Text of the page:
Despite other military branches beginning to loosen or pause restrictions on COVID-19 vaccine exemption requests, the Alabama National Guard hasn't received any change in guidance on the issue yet.

According to the Marine Corps Times, the Marine Corps is suspending any administrative actions against certain Marines seeking a religious exemption from the COVID-19 vaccine — similar to what the Navy did earlier this year. 

However, nothing much has changed on the issue in the Army and Alabama National Guard.

Sandra Lucas, deputy director of public affairs for the Alabama National Guard, told 1819 News that "at this time, we have not received a change to the guidance provided to us."

On July 1, the U.S. Army announced that the June 30 COVID-19 vaccination deadline for Army Guardsmen and Reserve soldiers had passed and that reserve component soldiers "may not participate in federally funded drills and training and will not receive pay or retirement credit." Over 300 religious exemption requests had been submitted by members of the Alabama Army and Air National Guard as of June, according to a letter sent to President Joe Biden by Gov. Kay Ivey requesting a halt to the deadline.

"I have not heard whether anything has changed regarding the Army or Alabama National Guard," Matt Clark, president of the Alabama Center for Law and Liberty and an attorney, told 1819 News. "My guess is they are watching to see what happens with the Navy SEAL case in the Fifth Circuit and the Marine case in the 11th Circuit. However, that's just a guess."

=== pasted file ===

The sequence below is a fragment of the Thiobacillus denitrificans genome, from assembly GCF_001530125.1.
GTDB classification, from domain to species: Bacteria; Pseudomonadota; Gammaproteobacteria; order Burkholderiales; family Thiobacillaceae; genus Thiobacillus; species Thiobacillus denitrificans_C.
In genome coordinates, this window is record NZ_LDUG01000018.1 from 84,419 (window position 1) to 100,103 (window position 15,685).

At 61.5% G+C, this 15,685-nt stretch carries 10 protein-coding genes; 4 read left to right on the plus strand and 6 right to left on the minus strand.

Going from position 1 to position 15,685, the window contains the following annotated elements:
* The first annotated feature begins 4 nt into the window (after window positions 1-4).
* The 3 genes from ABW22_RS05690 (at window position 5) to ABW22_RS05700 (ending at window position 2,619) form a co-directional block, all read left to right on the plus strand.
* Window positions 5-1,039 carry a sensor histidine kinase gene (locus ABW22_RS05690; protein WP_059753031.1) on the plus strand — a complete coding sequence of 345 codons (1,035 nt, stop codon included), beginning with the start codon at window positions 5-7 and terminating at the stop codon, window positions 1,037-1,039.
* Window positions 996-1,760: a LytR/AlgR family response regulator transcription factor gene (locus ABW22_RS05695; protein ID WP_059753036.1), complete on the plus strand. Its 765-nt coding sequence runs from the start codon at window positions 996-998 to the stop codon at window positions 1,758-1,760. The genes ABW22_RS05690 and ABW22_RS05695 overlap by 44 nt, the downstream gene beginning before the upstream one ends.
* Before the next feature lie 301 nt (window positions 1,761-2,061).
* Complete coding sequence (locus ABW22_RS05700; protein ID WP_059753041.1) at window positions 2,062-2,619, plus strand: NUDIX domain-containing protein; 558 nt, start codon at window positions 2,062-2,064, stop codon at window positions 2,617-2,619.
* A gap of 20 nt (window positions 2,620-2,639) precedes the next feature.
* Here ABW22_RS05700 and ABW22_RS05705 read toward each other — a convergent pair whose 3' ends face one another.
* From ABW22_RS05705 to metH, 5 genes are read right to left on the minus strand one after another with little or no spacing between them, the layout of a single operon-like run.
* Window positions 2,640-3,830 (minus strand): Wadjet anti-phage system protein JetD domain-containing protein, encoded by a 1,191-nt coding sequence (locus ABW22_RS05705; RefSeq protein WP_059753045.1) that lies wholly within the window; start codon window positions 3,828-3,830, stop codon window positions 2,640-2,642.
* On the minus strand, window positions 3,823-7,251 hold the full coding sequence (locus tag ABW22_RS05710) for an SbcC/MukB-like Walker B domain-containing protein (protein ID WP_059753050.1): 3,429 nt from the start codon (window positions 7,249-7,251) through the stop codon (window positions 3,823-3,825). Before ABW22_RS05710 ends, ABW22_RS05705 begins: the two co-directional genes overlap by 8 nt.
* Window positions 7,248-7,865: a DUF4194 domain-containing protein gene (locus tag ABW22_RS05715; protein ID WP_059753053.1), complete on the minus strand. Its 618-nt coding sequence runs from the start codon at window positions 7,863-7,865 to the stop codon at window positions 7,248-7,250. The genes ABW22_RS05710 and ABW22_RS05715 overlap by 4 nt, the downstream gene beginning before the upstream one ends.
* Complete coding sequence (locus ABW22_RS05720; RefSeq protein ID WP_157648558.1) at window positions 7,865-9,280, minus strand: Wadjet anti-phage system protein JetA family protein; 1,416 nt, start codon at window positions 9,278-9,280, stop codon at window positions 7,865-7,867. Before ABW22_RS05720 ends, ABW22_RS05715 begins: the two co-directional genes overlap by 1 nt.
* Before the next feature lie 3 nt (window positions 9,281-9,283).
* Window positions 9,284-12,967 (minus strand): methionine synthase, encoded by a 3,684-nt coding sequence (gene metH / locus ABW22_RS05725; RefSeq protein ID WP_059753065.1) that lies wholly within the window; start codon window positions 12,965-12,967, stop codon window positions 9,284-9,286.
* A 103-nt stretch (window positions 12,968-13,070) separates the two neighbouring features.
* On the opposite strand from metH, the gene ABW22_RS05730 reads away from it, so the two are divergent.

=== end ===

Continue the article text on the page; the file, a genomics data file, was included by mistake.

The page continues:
The Alabama Center for Law and Liberty filed an amicus brief last month in defense of a group of Navy SEALs facing discipline or discharge over their religious objections to the Biden administration's COVID-19 vaccine mandate for the military.

According to the Military Times, the Defense Department's inspector general has concerns that service authorities rushed through COVID-19 vaccine exemption requests, issuing blanket denials without reviewing each case individually, according to a memo to Defense Secretary Lloyd Austin in June. The letter from acting DoD Inspector General Sean O'Donnell warns Austin that early findings of a review of the waiver process showed "generalized assessments rather than the individualized assessment that is required by Federal law and DoD and Military service policies."

U.S. Rep. Robert Aderholt (R-Haleyville) signed a letter with other House Republicans to Austin last week to "express our grave concern over the effect of the Department of Defense's Covid-19 vaccine mandate on the readiness of our Armed Forces, particularly the U.S. Army."

"Our recruitment for the year … we're 75,000 service members short in recruitment this past year," Dr. Stewart Tankersley, a physician in Montgomery and a retired Colonel in the Alabama National Guard, told 1819 News. "At the same time, they're wanting to kick out 60,000 reserve component soldiers for not getting it. It's insane."

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